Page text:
At the start of 4717, another Chinese New Year, as they celebrate the year of the pig, Alicante’s Chinese community, the fourth largest in the country, is increasingly integrating itself into the province, where they continue to invest in business and in property.
The sea, seafood and pleasant temperatures are what most attract the Chinese community, over 10,000 now resident, according to the National Institute of Statistics.
The Chinese colony, the fourth largest in the country after Madrid, Barcelona and Valencia, is increasingly integrating itself into the local society: the second generation of Chinese students are now at university and are gradually moving out of the bazaars and Chinese restaurants that brought their parents into the area, and into offices and real estate.
There are also Chinese wine entrepreneurs and engineers who work mostly in Alicante and Elche, said Lili Pan, a spokesperson for the Intercultural Association, organiser of the dragon’s parade that took place in Elche town centre on Saturday. “The Chinese live very well in the province, they keep themselves to themselves, although they are now beginning to integrate rather more.“
Previously Chinese immigrants preferred to go to the United States, England, Australia and to Canada but they are now beginning to appreciate that Spain is also a good country in which to live and work, especially around Alicante where many are now buying homes.
Those who have recently arrived in the area, many attracted by family members already living in Spain are shocked that money is still in regular use, while in China everything is paid for by mobile phone, from food in the supermarket to the train and the taxi.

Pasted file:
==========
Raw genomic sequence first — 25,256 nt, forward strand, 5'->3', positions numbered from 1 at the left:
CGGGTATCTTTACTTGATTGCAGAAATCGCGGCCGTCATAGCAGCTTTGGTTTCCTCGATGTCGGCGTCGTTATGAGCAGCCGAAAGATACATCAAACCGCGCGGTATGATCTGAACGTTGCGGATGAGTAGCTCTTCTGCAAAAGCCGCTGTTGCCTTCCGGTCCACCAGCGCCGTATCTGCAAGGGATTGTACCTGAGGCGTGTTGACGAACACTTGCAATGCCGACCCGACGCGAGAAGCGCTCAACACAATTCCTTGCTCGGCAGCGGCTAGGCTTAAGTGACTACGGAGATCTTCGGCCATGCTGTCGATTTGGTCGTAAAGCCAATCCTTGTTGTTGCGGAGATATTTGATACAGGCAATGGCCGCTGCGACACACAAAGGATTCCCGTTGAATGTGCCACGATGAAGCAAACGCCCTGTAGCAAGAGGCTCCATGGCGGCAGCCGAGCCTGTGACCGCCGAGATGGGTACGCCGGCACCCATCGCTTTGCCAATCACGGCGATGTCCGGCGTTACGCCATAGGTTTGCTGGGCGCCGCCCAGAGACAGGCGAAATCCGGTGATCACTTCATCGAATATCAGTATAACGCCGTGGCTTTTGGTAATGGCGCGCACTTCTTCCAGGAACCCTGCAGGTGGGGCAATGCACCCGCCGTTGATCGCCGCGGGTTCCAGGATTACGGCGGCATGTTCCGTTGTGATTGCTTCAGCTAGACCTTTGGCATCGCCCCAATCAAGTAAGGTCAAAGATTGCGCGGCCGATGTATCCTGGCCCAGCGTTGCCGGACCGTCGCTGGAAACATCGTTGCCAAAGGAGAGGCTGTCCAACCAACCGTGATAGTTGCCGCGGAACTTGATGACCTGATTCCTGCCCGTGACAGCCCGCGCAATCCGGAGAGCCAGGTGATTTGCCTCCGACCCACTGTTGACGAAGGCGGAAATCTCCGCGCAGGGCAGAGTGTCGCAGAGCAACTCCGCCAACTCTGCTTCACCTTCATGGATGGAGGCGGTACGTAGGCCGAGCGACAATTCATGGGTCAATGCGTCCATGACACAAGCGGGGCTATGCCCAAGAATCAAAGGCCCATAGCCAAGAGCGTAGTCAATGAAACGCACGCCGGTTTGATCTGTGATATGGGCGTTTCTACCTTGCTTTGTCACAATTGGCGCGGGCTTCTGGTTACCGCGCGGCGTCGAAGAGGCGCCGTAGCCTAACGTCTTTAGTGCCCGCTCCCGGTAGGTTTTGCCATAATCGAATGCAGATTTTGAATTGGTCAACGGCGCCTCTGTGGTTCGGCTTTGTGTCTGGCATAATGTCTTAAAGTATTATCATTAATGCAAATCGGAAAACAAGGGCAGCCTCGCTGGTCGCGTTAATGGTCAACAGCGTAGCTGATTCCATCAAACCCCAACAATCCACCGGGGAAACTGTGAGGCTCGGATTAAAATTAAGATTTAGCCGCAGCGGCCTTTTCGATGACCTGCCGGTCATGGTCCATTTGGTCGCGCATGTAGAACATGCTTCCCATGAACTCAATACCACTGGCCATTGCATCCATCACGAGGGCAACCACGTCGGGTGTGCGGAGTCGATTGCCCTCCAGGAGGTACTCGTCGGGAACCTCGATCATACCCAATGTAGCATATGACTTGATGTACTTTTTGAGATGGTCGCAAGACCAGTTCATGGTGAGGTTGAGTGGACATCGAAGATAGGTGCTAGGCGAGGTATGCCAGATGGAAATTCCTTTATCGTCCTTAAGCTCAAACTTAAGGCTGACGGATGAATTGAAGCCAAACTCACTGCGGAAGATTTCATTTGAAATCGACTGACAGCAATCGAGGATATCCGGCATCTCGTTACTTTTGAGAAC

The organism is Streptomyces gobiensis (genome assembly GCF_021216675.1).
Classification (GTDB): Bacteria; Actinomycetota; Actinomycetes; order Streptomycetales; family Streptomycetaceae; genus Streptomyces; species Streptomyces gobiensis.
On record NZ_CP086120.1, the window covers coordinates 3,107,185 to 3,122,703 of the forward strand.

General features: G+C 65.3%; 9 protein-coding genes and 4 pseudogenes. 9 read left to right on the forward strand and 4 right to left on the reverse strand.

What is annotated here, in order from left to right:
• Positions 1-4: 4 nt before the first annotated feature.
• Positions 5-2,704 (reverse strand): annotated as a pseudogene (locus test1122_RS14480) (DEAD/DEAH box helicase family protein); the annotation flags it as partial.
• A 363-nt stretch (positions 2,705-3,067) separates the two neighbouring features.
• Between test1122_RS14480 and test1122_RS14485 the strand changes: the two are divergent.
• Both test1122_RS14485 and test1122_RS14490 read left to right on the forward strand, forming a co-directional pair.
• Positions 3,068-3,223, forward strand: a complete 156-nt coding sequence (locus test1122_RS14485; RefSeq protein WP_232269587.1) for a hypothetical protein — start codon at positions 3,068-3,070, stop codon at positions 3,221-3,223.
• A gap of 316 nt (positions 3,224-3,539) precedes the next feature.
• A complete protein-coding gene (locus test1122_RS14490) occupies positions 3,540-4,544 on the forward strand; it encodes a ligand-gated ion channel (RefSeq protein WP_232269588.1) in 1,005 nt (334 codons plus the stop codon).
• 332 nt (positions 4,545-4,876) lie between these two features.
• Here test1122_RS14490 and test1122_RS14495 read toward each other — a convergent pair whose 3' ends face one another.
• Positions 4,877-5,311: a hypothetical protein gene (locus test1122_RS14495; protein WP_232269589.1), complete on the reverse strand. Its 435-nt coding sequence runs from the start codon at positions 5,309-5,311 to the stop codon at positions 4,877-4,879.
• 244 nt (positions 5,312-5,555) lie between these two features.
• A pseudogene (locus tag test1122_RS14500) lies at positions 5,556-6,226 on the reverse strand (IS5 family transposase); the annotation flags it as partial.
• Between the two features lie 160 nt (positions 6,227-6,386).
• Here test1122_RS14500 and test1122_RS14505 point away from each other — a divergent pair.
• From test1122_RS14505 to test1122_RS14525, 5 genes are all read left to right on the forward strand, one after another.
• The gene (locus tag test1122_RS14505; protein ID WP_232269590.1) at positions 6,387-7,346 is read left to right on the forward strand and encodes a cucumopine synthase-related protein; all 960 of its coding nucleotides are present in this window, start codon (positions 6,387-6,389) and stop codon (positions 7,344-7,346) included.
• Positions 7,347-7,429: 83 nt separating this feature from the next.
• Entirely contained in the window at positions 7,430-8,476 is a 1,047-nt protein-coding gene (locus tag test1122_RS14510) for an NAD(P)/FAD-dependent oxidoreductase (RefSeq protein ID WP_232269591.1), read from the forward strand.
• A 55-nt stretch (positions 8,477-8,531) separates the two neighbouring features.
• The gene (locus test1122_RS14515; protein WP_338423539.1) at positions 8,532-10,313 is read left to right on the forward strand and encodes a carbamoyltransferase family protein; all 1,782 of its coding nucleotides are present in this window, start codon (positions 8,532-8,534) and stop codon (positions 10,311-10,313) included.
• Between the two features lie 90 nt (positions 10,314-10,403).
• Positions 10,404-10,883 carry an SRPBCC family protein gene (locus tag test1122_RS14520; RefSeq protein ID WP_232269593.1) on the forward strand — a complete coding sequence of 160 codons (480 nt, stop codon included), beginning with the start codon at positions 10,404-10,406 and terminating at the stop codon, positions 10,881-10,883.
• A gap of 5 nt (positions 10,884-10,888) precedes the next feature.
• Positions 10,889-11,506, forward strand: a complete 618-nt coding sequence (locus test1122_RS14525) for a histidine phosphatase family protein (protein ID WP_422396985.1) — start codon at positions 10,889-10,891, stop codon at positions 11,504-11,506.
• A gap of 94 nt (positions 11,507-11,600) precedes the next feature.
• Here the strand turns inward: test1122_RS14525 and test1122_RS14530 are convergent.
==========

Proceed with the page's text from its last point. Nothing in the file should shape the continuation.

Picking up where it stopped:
At the University of Alicante, there are 21 Chinese exchange students aged between 20 and 22, who are studying Spanish. Among them are Wang Yue, “Ursula” and Liu Enshuo, aka “Saints”, from the Canton region, while Wang Quingqing, “Lilia” and Chen Jianying, and are from Sichuan province.
This is also the first time they spend the New Year outside their country and on the eve of the celebration they met with more friends from China in a restaurant where they all celebrated.
“We miss the celebrations back home, although we will see them on the internet and on television,” explained the students, who said they were very comfortable in Alicante, and particularly the mild winter weather and the local Beaches. “As I do not know how to swim, I would like to learn but at the moment I just sunbathe,” says Úrsula.
However the students were also able to celebrate alongside their country folk with a unique parade throughout Elche town centre that served far more than simply welcoming in the New Year of the Asian giant. The parade brought the culture and celebration of the eastern country closer to the people of Elche, intensifying their presence in the town.
Defying the winds, and after four months of preparation, the Asian community celebrated through the streets of the city centre, following two colourful dragons, fifteen metres long, beating their drums as they paraded in traditional costumes. The parade involved a dozen of the 56 Chinese ethnic groups from all over the country as Asians from all over the Alicante area joined in wearing red scarves.
According to the Chinese calendar the year 4717, which is the Year of the pig, is last animal that completes the series of twelve of the Chinese zodiac. It is associated with the planet Saturn, and is attributed to prosperity, desire, strength and fertility